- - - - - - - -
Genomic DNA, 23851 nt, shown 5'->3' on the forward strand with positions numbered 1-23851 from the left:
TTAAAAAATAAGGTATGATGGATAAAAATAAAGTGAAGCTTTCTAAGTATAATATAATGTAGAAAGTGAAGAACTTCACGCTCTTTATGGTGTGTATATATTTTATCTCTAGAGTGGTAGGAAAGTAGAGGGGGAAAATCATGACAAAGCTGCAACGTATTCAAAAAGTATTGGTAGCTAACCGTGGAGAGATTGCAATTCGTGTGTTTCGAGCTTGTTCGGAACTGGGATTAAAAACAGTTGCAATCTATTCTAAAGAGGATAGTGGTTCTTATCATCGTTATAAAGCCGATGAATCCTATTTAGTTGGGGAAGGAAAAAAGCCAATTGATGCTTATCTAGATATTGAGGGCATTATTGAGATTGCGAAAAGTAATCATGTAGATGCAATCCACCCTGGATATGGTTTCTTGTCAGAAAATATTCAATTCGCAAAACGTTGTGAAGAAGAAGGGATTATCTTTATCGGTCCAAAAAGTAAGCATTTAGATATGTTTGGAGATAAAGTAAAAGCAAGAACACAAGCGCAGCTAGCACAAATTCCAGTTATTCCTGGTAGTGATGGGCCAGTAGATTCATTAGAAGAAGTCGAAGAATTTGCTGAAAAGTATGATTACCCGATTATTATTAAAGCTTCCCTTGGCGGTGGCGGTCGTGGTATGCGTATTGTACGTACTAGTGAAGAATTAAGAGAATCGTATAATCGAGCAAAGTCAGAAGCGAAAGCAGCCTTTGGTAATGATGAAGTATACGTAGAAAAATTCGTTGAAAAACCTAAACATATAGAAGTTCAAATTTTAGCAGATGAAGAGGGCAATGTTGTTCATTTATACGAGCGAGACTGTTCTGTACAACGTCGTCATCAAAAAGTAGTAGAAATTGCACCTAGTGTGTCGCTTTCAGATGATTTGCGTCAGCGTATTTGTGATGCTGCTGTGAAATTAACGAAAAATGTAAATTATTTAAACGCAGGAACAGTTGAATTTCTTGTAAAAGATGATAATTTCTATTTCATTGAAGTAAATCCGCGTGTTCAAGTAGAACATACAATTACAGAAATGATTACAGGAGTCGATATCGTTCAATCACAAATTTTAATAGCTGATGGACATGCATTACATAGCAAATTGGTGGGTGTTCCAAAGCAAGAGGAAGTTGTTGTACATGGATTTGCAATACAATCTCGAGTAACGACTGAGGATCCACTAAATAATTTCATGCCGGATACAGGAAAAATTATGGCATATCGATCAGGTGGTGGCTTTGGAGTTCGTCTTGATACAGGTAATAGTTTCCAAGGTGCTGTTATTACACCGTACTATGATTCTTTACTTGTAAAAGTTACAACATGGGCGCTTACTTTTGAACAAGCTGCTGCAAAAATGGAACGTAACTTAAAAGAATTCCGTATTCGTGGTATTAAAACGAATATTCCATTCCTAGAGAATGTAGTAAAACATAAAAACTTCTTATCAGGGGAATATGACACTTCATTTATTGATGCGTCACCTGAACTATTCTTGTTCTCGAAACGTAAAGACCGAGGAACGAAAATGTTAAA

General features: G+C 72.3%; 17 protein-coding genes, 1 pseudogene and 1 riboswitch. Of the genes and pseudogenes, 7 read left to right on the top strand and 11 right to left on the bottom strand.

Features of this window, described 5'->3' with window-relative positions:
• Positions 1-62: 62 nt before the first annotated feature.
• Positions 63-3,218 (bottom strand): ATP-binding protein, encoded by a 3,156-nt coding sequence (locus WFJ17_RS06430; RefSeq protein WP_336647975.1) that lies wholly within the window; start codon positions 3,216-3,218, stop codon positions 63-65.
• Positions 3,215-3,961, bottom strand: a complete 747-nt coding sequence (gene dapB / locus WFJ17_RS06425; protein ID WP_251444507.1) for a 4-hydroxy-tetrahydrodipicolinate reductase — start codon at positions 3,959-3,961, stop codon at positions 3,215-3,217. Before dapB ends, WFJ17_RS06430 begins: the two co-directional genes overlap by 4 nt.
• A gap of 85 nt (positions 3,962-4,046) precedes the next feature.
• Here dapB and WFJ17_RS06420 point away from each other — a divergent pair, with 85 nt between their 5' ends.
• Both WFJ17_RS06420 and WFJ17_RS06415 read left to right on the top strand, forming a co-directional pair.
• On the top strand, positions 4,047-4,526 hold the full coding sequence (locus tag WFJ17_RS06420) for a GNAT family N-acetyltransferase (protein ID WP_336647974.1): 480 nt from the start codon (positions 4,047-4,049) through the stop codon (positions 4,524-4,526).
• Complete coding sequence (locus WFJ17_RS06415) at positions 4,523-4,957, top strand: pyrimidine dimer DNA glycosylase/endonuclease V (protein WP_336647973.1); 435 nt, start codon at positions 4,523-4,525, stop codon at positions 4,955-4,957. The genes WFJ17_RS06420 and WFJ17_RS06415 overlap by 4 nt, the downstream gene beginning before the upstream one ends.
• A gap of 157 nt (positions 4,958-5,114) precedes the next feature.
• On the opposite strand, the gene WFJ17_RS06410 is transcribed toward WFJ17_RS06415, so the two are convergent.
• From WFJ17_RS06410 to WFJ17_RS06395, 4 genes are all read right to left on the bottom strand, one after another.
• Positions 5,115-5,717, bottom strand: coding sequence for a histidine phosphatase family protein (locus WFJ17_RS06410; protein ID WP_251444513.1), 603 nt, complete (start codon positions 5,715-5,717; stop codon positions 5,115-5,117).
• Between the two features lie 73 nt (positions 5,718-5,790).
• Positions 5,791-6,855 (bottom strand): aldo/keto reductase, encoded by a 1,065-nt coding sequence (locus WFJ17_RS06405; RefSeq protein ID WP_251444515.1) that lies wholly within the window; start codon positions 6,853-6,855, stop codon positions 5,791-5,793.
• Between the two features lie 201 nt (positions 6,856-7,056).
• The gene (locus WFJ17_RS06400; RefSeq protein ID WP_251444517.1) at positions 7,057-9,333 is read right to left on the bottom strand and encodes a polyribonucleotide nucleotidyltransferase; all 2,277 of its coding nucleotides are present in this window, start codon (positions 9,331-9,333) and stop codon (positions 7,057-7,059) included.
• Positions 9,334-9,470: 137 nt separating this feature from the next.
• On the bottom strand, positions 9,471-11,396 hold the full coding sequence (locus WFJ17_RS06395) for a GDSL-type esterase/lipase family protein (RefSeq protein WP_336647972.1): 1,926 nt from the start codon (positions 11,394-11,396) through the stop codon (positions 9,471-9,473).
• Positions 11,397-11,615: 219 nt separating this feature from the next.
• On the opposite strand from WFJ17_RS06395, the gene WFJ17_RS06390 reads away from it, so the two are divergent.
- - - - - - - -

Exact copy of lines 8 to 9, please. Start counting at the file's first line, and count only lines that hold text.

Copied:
• A gap of 85 nt (positions 3,962-4,046) precedes the next feature.
• Here dapB and WFJ17_RS06420 point away from each other — a divergent pair, with 85 nt between their 5' ends.